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The construction industry has nothing against asphalt. It is safe, comfortable, fast to use, and can last indefinitely. Hence, it has remained a long-time favorite. However, modern concerns have seen some changes in how asphalt is created and employed, resulting in two different mixing approaches of asphalt.
The original way of mixing asphalt involved an aggregate of constituents, sand, gravel, and asphalt in their solid form into a rotating drum mixer. This is followed by heating them at high temperatures (300 to 400 degrees) to create a viscous semi-liquid paste.
The mixture is then laid down wherever it is needed. Unfortunately, the hot mix process requires timing the duration to keep the mix hot and molten before it is laid. It is also more expensive and causes harmful emissions into the environment.
The solution involves emulsifying the asphalt with water and an emulsifying agent when mixing the aggregate with the rest of the constituents. Therefore, we get a mixture that doesn’t require heating to stay liquid — it is also known as Cold Mix Asphalt (CMA)
The cold mix has an obvious economic advantage. A lot of expenses that go into heating, transporting, and handling Hot Mix Asphalt are eliminated. CMA can be added directly from the container it comes with into the target area.
You also save on power that would otherwise be spent on mixing the aggregates. The lesser cost means that you can mix small quantities of CMA to use immediately without having to worry about wasting energy.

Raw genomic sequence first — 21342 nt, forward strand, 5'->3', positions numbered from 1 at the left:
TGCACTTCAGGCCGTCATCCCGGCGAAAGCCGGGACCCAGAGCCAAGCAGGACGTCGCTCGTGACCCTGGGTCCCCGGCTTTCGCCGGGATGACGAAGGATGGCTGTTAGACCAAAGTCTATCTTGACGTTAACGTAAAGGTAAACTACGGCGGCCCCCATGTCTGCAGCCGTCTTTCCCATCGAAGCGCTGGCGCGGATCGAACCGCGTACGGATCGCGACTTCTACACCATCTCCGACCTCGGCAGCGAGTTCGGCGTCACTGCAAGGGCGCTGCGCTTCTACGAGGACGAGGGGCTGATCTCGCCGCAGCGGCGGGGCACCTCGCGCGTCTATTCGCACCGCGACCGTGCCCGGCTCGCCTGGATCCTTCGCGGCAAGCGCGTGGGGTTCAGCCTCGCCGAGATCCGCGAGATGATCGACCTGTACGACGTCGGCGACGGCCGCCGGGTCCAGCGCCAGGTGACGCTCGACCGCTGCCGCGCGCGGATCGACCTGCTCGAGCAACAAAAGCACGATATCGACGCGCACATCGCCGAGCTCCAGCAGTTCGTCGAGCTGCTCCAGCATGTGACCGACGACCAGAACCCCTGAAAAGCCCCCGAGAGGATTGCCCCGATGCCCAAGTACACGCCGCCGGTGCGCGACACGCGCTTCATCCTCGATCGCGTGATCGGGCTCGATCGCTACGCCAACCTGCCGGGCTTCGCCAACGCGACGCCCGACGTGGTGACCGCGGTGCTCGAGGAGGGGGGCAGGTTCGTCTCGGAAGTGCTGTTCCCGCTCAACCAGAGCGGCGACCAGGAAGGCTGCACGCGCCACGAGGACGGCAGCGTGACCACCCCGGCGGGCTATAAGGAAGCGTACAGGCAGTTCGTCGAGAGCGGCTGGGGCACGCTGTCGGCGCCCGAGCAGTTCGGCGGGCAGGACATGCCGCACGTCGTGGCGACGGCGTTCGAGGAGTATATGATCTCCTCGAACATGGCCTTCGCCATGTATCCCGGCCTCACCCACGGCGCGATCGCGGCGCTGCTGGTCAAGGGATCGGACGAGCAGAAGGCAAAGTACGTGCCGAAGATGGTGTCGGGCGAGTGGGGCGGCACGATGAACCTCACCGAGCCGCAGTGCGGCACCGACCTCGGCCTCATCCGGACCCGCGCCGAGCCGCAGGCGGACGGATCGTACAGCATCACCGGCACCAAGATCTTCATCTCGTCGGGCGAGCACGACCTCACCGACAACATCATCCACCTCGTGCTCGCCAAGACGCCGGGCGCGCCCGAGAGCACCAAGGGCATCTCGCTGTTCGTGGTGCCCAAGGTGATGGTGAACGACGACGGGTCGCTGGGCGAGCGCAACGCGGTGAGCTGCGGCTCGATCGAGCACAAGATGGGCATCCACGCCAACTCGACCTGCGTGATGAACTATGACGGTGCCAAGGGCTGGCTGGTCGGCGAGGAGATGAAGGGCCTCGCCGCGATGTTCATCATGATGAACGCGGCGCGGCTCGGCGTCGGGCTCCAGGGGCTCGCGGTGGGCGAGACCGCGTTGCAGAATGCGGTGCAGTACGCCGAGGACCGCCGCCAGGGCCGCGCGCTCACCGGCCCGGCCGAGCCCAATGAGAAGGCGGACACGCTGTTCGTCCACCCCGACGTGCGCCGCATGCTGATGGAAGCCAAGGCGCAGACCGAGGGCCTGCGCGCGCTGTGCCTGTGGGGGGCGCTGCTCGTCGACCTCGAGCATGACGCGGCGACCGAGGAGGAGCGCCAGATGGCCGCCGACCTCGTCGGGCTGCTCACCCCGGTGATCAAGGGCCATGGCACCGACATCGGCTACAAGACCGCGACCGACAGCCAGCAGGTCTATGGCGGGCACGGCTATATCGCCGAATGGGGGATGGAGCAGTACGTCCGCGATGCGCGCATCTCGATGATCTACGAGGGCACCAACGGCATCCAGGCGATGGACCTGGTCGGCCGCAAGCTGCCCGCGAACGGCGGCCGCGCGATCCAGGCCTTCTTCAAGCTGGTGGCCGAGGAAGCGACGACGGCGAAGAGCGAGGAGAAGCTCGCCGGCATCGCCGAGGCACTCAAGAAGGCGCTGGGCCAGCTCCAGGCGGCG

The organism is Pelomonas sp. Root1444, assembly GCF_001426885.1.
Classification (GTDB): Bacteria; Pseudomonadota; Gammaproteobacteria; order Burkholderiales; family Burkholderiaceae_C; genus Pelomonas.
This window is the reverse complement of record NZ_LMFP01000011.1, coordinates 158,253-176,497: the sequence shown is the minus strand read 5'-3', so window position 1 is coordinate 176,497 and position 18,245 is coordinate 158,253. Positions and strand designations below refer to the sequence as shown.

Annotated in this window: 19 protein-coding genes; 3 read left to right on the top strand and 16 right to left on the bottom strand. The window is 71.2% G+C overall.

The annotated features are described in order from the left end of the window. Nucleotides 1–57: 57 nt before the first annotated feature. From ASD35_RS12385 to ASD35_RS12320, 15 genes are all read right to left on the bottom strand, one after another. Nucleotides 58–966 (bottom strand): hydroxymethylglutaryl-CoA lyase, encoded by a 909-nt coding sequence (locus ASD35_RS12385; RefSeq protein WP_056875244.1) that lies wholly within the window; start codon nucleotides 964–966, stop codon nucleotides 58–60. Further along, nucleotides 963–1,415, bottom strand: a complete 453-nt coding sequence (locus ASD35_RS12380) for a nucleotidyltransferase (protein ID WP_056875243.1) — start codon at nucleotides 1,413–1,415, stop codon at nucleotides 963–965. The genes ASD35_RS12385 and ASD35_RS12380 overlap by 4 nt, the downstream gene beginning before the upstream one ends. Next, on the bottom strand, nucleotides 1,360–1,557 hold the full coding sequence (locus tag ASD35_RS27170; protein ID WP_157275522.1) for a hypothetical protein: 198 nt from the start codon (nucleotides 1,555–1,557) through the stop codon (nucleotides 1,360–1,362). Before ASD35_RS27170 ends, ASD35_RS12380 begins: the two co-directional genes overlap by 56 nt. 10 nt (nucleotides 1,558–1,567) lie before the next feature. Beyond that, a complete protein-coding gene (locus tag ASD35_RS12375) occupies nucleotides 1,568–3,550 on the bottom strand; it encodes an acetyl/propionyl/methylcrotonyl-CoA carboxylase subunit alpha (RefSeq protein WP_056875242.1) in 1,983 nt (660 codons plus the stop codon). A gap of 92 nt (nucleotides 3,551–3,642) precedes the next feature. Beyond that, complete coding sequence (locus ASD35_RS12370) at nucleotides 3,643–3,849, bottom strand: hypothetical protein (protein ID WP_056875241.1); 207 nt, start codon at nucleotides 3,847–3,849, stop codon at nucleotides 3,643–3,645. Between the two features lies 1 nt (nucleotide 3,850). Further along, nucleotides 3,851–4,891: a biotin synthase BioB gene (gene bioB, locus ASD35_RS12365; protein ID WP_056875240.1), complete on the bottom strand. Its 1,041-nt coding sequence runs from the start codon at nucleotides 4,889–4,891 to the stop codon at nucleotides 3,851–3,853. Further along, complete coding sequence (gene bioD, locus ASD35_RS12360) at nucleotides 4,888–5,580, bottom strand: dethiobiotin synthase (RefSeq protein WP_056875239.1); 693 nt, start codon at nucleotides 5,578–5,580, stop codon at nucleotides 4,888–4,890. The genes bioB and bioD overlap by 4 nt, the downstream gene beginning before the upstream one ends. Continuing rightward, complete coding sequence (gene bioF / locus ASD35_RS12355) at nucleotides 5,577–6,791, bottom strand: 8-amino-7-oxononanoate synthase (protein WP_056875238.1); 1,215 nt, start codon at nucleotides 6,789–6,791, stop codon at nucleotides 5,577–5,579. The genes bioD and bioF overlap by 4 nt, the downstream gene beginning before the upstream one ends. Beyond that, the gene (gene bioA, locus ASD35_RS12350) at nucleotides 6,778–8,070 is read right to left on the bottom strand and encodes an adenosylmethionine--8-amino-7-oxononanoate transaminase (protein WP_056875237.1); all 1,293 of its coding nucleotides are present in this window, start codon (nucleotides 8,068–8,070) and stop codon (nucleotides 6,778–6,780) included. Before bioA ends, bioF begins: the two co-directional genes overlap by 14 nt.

CMA has a much lower carbon footprint than its counterpart. The removal of heating prevents harmful emissions from the components from escaping into the atmosphere. It also saves energy that would have been spent in heating the mixture into the desired texture.
You can get CMA supplied in small packages, pre-mixed for fast, quick fixes without the need for extra hands or a mixer. This is useful when you need to fix patches and cracks quickly.
There are no time constraints experienced in HMA since you don’t need to keep the mixture hot and usable. This also means that CMA is more feasible to be used in colder temperatures, without waiting for the weather to be more convenient.
The speed of using CMA helps to nip cracks in the bud, stopping them from expanding or causing accidents.
Despite the benefits, cold mix asphalt has a major flaw, and that is in its durability. Its performance during use is subpar, as it cracks fairly easily. This means that it is often used only as a temporary solution or in low-traffic areas.
The lower durability can be attributed to its lack of flexibility. Hence, the expansion and contraction it experiences as the season changes start to break it off. From the inside-out.
Another disadvantage of the cold mix is the time it takes to set — how long it takes to change from a liquid mixture to a solid. This makes it inadvisable to use in high-traffic areas where the road cannot be blocked off for long.
Despite the substantial drawback of cold Mixture Asphalts, it has gained popularity in recent years, especially for quick works. The benefits are also compelling enough that active research is ongoing to develop a more durable process for the cold mix asphalt.
Knowing the strong points of cold mix asphalts helps to use them more effectively, and knowledge of the drawbacks helps to avoid sorry situations.